Thanks, that’s very useful. I’m only 140lbs so if it’s moderately stiff for you it’s probably plenty stiff for me, especially if i stick my campagnolo eurus wheels on it. Being light myself, weight is also an attraction; the 2010 xelius 700 is under 15lbs. I still don’t understand the Grand Fondo thing though; looking at the geometry of the 52 size it has classic 73 + 73 angles and a headtube short enough to allow plenty drop (for me at least), unless there is something really weird going on like a very low BB or long fork. Can I ask what height you are and what frame size you were riding? Could it just be that the bike was a larger than ideal size? Lapierre’s sizes seem not to be corrected for the sloping top tube, so I guess their size 52 is more like a 55 in old fashioned terms.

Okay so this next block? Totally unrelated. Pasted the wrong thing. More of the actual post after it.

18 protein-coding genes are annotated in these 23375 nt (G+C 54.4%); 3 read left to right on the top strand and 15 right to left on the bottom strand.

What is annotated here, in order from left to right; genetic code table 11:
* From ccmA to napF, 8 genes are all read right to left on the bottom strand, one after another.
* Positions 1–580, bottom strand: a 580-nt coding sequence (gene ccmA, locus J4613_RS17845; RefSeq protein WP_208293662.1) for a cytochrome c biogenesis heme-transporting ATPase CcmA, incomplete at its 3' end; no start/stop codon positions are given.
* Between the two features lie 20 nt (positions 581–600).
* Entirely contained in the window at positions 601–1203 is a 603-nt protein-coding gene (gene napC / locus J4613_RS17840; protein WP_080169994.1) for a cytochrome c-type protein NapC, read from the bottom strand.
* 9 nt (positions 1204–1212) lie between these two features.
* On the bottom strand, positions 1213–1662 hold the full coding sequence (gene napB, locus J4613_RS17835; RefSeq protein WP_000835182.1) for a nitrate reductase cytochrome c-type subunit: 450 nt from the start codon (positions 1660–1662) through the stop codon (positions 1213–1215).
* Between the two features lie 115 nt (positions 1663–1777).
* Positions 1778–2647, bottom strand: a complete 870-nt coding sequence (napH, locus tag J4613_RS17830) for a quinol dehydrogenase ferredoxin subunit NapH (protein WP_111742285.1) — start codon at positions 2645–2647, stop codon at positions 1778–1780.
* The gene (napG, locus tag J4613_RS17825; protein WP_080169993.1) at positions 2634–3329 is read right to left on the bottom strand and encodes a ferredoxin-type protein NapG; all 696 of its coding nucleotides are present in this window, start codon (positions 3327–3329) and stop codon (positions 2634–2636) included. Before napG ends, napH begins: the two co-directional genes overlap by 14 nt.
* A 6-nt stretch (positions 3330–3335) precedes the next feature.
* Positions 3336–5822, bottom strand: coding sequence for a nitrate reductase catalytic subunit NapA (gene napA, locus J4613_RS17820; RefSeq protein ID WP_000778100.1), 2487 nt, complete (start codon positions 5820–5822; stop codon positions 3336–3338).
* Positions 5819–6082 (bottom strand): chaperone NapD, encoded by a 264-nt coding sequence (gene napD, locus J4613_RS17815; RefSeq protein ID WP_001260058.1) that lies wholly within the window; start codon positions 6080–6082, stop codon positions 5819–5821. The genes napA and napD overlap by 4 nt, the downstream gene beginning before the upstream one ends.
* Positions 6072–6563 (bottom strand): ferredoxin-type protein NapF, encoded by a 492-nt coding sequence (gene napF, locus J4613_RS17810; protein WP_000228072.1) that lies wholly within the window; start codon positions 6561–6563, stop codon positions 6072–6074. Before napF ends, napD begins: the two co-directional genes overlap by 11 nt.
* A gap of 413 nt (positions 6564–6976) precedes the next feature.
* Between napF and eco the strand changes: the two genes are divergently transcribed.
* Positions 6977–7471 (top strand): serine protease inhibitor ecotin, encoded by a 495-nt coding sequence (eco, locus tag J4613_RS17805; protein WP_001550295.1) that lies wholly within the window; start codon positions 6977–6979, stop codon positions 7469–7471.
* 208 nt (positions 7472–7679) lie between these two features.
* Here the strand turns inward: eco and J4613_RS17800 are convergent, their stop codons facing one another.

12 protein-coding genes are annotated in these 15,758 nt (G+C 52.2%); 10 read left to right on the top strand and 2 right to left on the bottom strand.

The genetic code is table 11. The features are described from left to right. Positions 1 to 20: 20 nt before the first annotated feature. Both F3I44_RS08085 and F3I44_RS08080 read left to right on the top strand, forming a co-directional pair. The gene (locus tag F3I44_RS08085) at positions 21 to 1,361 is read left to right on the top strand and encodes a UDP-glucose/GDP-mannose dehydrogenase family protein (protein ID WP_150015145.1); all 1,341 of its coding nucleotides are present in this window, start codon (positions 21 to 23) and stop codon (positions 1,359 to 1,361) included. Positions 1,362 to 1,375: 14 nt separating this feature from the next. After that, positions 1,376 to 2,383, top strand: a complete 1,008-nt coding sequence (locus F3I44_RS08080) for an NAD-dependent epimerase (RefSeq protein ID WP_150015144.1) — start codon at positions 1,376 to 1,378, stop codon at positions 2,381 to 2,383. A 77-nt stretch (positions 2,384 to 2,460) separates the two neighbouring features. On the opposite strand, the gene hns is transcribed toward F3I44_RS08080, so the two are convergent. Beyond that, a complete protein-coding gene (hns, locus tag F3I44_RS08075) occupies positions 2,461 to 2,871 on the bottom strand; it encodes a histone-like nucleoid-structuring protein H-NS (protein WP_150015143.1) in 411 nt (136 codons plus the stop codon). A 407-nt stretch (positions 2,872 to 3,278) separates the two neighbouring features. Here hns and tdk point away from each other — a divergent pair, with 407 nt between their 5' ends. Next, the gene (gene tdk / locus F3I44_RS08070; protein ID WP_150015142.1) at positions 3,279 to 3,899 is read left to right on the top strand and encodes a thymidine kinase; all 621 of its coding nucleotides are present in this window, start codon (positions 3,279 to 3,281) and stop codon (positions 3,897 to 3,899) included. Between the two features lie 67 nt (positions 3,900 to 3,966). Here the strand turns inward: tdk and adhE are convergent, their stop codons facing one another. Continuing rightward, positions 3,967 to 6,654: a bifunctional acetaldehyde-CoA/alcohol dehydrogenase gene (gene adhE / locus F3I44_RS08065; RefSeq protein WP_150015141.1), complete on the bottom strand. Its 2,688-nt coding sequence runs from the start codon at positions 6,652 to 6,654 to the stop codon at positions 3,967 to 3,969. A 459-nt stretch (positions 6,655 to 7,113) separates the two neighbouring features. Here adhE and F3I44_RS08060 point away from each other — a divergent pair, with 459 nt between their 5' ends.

In any case, I have my heart set on the 2010 xelius 700, so I’m not thinking about a purchase until later next year if and when the prices come down (and of course I wouldn’t buy before I’ve had a chance to test ride it).

Grand Fondo is a term used to described performance fit or, in other words, high-performance bikes for baby boomers that can’t lay flat on the top tube anymore. Grand Fondos are like the charity rides we do here in the States with cyclists that want a high-end bike that’s comfortable and doesn’t beat them up (stiff and vertically compliant). Look at the way it slopes and the size of the top tube, that’s putting you in a more upright position v. a classic roadie fit. As I said in the review, same thing that Specialized does with their Roubiax. For comparison, the Musseuw I’m riding now has a 55 top tube and a 155 stem. 155!

Sorry, I’m a real nerd when it comes to this sort of thing and can’t resist a civilized debate.. :-)